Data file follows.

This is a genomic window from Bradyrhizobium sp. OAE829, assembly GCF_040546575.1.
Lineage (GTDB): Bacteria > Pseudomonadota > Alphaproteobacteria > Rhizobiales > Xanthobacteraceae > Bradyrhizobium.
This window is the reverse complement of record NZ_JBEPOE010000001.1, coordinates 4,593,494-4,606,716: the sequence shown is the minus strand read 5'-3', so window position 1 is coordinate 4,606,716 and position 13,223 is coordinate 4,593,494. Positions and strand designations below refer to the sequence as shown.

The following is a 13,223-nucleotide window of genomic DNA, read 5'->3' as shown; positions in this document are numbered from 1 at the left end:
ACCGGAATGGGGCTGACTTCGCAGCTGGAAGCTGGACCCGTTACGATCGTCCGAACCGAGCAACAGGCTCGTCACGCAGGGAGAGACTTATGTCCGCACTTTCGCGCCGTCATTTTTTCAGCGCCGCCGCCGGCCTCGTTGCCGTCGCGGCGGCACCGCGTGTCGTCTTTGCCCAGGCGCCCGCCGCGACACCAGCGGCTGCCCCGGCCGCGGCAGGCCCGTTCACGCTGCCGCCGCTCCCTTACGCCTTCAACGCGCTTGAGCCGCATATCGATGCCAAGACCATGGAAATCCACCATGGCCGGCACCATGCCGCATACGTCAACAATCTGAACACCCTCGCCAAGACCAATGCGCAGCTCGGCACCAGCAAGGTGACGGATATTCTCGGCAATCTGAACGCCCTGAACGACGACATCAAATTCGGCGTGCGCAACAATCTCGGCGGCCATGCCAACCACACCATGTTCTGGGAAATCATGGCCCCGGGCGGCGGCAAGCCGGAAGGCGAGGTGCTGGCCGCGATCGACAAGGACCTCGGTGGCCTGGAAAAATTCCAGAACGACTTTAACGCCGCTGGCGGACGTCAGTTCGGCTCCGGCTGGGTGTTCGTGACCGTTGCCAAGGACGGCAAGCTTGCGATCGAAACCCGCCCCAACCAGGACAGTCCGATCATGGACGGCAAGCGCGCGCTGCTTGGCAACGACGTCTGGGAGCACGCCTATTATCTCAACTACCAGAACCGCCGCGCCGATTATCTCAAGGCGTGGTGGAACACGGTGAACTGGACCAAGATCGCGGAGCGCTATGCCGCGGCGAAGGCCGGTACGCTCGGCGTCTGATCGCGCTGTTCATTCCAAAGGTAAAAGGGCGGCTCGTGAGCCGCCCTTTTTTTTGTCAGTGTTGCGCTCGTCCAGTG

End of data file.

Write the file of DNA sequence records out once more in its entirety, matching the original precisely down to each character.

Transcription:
This is a genomic window from Bradyrhizobium sp. OAE829, assembly GCF_040546575.1.
Lineage (GTDB): Bacteria > Pseudomonadota > Alphaproteobacteria > Rhizobiales > Xanthobacteraceae > Bradyrhizobium.
This window is the reverse complement of record NZ_JBEPOE010000001.1, coordinates 4,593,494-4,606,716: the sequence shown is the minus strand read 5'-3', so window position 1 is coordinate 4,606,716 and position 13,223 is coordinate 4,593,494. Positions and strand designations below refer to the sequence as shown.

The following is a 13,223-nucleotide window of genomic DNA, read 5'->3' as shown; positions in this document are numbered from 1 at the left end:
ACCGGAATGGGGCTGACTTCGCAGCTGGAAGCTGGACCCGTTACGATCGTCCGAACCGAGCAACAGGCTCGTCACGCAGGGAGAGACTTATGTCCGCACTTTCGCGCCGTCATTTTTTCAGCGCCGCCGCCGGCCTCGTTGCCGTCGCGGCGGCACCGCGTGTCGTCTTTGCCCAGGCGCCCGCCGCGACACCAGCGGCTGCCCCGGCCGCGGCAGGCCCGTTCACGCTGCCGCCGCTCCCTTACGCCTTCAACGCGCTTGAGCCGCATATCGATGCCAAGACCATGGAAATCCACCATGGCCGGCACCATGCCGCATACGTCAACAATCTGAACACCCTCGCCAAGACCAATGCGCAGCTCGGCACCAGCAAGGTGACGGATATTCTCGGCAATCTGAACGCCCTGAACGACGACATCAAATTCGGCGTGCGCAACAATCTCGGCGGCCATGCCAACCACACCATGTTCTGGGAAATCATGGCCCCGGGCGGCGGCAAGCCGGAAGGCGAGGTGCTGGCCGCGATCGACAAGGACCTCGGTGGCCTGGAAAAATTCCAGAACGACTTTAACGCCGCTGGCGGACGTCAGTTCGGCTCCGGCTGGGTGTTCGTGACCGTTGCCAAGGACGGCAAGCTTGCGATCGAAACCCGCCCCAACCAGGACAGTCCGATCATGGACGGCAAGCGCGCGCTGCTTGGCAACGACGTCTGGGAGCACGCCTATTATCTCAACTACCAGAACCGCCGCGCCGATTATCTCAAGGCGTGGTGGAACACGGTGAACTGGACCAAGATCGCGGAGCGCTATGCCGCGGCGAAGGCCGGTACGCTCGGCGTCTGATCGCGCTGTTCATTCCAAAGGTAAAAGGGCGGCTCGTGAGCCGCCCTTTTTTTTGTCAGTGTTGCGCTCGTCCAGTG